Human Microbiome (Introduction)

Human Microbiome

The human microbiome is the collection of microorganisms (such as bacteria viruses and fungi) which live on and inside humans (on the skin, in the saliva and mouth, in the eyes, and in the gut and the rest of the gastrointestinal tract). Foreign microbes outnumber human cells in the body a wide margin; humans have about 100 trillion cells, and carry ten times as many microorganisms in the intestines alone. We know that some of these organisms are useful for humans. However, most have no known effect; they are just symbionts and are referred to as the normal ‘flora.’ Studies in 2009 asked whether our health is damaged if we reduce this biota (collection of organisms in an ecosystem), which is certainly the case with gut flora (which can be restored by a ‘fecal transplant.’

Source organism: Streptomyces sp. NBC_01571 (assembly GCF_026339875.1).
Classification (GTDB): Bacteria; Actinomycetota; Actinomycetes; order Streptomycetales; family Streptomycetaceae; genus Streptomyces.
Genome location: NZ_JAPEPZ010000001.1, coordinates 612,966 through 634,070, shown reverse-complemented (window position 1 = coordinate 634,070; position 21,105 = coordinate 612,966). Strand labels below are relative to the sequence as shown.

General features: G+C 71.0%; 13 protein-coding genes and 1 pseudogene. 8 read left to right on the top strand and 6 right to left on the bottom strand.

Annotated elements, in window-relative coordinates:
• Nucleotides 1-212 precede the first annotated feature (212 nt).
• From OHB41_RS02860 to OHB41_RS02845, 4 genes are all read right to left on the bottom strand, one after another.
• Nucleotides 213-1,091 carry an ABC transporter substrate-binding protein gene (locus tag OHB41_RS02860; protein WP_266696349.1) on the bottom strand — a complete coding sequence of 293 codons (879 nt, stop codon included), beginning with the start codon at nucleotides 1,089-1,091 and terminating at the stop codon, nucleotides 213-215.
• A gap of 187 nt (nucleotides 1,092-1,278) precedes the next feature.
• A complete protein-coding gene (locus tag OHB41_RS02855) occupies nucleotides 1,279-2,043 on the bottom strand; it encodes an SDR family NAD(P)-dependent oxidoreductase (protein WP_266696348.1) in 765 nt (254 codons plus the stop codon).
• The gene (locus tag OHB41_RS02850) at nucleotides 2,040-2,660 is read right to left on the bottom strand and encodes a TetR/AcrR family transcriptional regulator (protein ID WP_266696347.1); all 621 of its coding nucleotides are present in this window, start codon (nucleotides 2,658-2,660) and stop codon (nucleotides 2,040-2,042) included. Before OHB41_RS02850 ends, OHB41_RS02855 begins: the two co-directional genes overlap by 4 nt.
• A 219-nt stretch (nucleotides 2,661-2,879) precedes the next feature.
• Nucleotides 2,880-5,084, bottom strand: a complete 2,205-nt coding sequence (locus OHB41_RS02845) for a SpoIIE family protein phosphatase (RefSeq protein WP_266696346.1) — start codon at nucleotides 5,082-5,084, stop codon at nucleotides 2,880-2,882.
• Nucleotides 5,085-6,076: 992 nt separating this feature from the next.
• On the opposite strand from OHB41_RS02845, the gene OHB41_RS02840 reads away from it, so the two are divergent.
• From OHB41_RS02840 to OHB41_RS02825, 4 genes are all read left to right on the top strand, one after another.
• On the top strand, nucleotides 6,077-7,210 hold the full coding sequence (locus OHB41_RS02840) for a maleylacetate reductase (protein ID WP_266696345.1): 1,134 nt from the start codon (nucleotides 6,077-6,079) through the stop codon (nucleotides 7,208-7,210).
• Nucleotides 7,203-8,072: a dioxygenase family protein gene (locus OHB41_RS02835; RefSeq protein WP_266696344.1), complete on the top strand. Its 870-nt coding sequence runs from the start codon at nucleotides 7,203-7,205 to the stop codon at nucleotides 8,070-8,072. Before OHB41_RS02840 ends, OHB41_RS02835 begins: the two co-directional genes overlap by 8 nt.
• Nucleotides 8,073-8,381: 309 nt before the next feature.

For more background information on the human microbiome see:
The Daily Omnivore
Germs Are Us (New Yorker magazine October 22, 2012)  For the general reader
The Skin Microbiome:  a review article by Kong and Segre For those who want more science

The microbiome concept has huge implications for our skin in health and disease.  Disorders such as atopic dermatitis, acne, skin ulcers, rosacea, perioral dermatitis, seborrhea and seborrheic dermatitis and many more may caused or exacerbated by changes in the skin microbiome.  We will add to this post periodically.

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